EDITORIAL: Transitional justice takes a hit

Fri, Sep 14, 2018 - Page 8

The resignation on Wednesday of Chang Tien-chin (張天欽) as deputy chairman of the Transitional Justice Commission over an alleged plan to manipulate public opinion against Chinese Nationalist Party (KMT) New Taipei City mayoral candidate Hou You-yi (侯友宜) is yet another example of how an electorally motivated agenda can easily taint and tarnish the cumulative efforts of many.

The road toward transitional justice has been long and bumpy, as the former authoritarian KMT remains a relatively influential political force and some people are reluctant to see past wounds dredged up. They argue that what happened in the past should stay in the past.

That is why victims of the KMT’s suppression and atrocities and their families had to wait decades before seeing the government take a first step toward attempting to achieve long-overdue transitional justice.

While many have rejoiced over the beginning of the grand project, it is not all smooth sailing. The KMT has repeatedly challenged the findings of the Executive Yuan’s Ill-gotten Party Assets Settlement Committee, taking it to court and succeeding in June in having the Taipei High Administrative Court question the constitutionality of the law providing the basis for the establishment of the committee in August 2016.

The court is to seek a constitutional interpretation from the Council of Grand Justices on the Act Governing the Handling of Ill-gotten Properties by Political Parties and Their Affiliate Organizations (政黨及其附隨組織不當取得財產處理條例).

The assets committee’s every move has also been closely scrutinized for signs of political interference from the Democratic Progressive Party (DPP) and it has spent a lot of energy and resources fending off the KMT’s accusations that it is a mere campaign tool for the DPP.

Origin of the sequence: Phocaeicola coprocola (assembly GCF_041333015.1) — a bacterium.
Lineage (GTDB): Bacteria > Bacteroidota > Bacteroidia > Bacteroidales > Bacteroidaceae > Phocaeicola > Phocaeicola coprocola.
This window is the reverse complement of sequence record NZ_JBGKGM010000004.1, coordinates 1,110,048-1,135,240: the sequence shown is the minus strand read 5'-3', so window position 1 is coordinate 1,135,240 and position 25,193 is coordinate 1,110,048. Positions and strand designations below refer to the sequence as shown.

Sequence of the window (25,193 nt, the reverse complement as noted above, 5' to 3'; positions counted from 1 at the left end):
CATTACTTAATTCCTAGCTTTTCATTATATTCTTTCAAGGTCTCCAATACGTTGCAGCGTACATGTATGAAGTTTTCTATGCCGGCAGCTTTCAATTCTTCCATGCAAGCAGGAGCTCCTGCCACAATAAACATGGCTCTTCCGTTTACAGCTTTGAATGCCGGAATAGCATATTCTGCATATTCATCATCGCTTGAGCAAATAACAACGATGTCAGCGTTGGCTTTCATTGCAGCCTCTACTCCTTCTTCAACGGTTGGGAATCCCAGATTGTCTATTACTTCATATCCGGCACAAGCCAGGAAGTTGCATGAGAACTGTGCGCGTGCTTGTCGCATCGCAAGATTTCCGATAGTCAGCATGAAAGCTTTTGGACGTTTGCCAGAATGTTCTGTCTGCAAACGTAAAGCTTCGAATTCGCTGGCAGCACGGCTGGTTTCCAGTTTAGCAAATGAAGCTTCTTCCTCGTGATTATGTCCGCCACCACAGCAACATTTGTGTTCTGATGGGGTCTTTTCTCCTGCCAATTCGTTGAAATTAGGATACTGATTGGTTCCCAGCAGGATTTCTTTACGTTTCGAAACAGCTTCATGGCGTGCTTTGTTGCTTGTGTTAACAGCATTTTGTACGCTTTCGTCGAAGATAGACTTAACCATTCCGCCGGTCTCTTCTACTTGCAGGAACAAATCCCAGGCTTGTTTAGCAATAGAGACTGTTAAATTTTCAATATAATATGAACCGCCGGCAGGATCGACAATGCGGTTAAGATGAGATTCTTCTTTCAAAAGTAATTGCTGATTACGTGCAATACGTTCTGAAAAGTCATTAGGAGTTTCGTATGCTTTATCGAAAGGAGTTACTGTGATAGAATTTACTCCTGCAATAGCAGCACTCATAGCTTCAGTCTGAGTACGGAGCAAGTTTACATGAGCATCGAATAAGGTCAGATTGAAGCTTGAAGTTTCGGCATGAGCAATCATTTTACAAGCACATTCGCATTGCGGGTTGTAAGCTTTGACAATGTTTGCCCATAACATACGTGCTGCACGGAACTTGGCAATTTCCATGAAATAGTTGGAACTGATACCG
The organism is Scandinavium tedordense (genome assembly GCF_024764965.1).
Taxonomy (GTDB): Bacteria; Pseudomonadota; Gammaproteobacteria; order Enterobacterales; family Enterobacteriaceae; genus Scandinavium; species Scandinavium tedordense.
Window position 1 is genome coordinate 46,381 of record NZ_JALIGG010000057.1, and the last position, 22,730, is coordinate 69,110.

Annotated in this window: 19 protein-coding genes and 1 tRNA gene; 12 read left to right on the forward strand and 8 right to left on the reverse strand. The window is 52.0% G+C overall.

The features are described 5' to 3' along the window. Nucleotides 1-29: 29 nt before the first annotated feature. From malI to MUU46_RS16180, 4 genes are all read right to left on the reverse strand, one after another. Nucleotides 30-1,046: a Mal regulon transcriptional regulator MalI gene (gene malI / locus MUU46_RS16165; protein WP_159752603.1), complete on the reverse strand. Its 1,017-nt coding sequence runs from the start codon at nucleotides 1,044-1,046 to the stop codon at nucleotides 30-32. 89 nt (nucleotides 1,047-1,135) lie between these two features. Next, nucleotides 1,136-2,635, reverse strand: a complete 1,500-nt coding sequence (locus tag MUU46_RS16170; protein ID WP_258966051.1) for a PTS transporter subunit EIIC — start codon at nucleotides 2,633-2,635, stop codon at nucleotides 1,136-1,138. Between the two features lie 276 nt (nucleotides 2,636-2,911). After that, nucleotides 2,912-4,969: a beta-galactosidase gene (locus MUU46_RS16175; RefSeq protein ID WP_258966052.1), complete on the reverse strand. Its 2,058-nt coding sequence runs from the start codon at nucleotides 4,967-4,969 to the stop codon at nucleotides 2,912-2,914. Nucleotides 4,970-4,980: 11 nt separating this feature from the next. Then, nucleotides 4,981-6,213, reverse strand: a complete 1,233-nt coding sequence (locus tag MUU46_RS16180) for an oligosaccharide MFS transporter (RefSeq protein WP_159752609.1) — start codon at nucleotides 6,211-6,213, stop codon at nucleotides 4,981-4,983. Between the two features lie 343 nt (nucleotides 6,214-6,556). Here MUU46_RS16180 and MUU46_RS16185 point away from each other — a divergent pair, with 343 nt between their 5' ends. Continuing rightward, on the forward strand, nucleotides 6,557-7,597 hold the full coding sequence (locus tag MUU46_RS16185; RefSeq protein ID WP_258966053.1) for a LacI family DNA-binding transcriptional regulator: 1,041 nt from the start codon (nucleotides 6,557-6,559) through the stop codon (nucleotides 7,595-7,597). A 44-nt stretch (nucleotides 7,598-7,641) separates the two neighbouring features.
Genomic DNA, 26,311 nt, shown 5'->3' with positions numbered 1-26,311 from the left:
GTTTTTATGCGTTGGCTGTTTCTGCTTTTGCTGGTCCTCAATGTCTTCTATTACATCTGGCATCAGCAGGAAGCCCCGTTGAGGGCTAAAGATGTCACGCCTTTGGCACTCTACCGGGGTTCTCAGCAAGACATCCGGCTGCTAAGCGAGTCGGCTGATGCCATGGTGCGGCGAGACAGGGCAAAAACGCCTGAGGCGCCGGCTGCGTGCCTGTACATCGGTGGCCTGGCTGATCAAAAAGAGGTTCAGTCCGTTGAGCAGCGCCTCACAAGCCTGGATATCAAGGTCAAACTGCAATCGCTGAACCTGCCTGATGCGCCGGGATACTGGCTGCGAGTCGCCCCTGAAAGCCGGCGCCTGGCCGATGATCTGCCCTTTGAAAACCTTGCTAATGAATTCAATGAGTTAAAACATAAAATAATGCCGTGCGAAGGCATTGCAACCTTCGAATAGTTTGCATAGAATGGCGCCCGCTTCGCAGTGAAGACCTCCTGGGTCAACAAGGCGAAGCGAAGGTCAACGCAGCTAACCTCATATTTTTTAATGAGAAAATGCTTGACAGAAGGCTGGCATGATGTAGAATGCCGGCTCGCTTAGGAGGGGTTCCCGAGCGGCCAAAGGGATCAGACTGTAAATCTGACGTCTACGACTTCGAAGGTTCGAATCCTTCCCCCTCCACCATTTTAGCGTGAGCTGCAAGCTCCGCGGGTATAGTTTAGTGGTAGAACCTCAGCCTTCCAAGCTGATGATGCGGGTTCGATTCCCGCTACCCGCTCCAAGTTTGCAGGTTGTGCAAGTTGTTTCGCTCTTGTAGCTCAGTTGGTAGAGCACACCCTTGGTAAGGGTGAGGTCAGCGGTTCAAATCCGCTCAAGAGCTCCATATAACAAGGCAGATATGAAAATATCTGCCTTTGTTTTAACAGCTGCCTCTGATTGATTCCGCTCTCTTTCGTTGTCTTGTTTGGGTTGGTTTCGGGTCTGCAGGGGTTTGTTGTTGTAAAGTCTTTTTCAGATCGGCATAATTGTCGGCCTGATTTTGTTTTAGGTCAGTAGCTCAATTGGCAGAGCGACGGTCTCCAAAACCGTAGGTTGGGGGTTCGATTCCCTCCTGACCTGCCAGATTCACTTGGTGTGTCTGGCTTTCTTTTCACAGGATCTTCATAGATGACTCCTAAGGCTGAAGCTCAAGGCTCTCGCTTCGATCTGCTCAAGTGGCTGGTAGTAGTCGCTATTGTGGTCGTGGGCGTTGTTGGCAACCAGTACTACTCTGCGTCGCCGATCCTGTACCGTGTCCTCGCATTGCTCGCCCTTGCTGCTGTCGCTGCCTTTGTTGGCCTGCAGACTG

Despite the many challenges, it has soldiered on and vowed to meet the public’s expectations.

The Transitional Justice Commission, founded in May, has faced similar or even greater challenges, because it has to shoulder far more important tasks than the assets committee, including removing authoritarian symbols, redressing miscarriages of justice, investigating political persecution and restoring historical truth.

Transitional justice has always been an extremely sensitive political topic, that is why the project requires absolutely uncompromised independence, objectivity and impartiality if its task is to be completed with minimal impact on society and without serious political complications.

Without such awareness, the collective credibility of those endeavoring to bring transitional justice to the nation could be undermined, nullifying the efforts, just as Chang did.

The Chinese-language Mirror Media magazine on Tuesday published a partial transcript of a recording of an informal commission meeting Chang called on Aug. 24.

According to the transcript, Chang asked the participants to brainstorm how to enforce a lustration law that the commission had planned to draw up and, specifically, how to use it against Hou, whom Chang called the “most despicable case [of concern] in transitional justice.”

Chang insinuated that as Hou is running for office, it would be easier to manipulate public opinion and media coverage against him.

Whether Hou was a willing participant in the KMT regime’s crackdown on democracy activists like Deng Nan-jung (鄭南榕) — who set himself alight to refuse a 1989 arrest attempt led by Hou, then the head of the Taipei Police Department’s Criminal Investigation Division — is certainly something that needs to be carefully examined.

However, once someone tries to entangle such an effort with elections, any attempts to hold Hou accountable to his past would be perceived as a political persecution.

It also unfortunately provided the KMT with the ammunition it needs to further delegitimize the endeavor for transitional justice.